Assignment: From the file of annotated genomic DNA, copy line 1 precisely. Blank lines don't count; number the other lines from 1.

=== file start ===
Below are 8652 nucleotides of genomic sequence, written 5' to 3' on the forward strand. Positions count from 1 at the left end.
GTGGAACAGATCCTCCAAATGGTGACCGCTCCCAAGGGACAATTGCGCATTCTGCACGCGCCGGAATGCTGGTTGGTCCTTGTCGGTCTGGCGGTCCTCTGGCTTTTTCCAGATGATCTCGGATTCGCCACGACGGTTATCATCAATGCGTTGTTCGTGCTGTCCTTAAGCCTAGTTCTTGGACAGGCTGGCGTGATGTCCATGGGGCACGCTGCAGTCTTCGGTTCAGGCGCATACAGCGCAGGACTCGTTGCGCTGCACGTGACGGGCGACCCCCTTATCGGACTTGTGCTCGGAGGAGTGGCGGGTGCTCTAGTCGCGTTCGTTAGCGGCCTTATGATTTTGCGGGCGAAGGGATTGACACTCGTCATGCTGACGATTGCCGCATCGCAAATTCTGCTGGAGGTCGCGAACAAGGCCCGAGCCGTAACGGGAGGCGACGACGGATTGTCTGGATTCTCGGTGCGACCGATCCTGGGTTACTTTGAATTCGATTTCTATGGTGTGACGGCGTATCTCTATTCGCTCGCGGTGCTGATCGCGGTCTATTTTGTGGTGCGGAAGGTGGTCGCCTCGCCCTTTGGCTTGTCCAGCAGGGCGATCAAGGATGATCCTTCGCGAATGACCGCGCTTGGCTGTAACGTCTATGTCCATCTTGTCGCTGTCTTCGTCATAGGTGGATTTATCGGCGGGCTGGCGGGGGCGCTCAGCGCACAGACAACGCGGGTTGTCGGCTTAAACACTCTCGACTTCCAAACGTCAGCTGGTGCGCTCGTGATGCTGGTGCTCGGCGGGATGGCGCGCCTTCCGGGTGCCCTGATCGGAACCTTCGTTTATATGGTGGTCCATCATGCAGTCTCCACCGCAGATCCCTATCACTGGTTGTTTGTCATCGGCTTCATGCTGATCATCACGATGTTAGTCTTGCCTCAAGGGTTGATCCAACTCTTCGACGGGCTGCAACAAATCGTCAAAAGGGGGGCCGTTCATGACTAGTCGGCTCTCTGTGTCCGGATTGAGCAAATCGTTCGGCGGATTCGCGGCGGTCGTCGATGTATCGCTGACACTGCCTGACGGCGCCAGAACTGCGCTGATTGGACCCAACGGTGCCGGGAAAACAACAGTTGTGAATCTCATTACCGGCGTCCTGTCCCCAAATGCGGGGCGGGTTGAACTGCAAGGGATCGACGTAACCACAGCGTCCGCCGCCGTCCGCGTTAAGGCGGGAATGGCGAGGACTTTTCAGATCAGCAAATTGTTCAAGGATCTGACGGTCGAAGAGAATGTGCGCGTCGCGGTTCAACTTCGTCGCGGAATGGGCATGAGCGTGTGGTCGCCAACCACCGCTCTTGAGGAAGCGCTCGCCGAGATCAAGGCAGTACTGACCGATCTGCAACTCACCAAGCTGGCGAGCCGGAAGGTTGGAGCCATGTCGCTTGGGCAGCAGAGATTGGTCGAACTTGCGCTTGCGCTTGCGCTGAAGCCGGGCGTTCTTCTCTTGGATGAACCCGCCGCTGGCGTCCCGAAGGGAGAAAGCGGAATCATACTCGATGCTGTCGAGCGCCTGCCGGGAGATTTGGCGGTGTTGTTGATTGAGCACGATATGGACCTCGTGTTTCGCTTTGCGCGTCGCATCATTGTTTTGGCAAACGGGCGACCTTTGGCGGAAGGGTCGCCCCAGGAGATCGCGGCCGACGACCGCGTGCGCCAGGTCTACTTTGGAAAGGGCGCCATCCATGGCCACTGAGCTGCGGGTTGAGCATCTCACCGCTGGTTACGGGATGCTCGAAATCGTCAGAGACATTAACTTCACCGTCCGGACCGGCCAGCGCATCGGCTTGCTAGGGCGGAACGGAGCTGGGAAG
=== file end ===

Below are 8652 nucleotides of genomic sequence, written 5' to 3' on the forward strand. Positions count from 1 at the left end.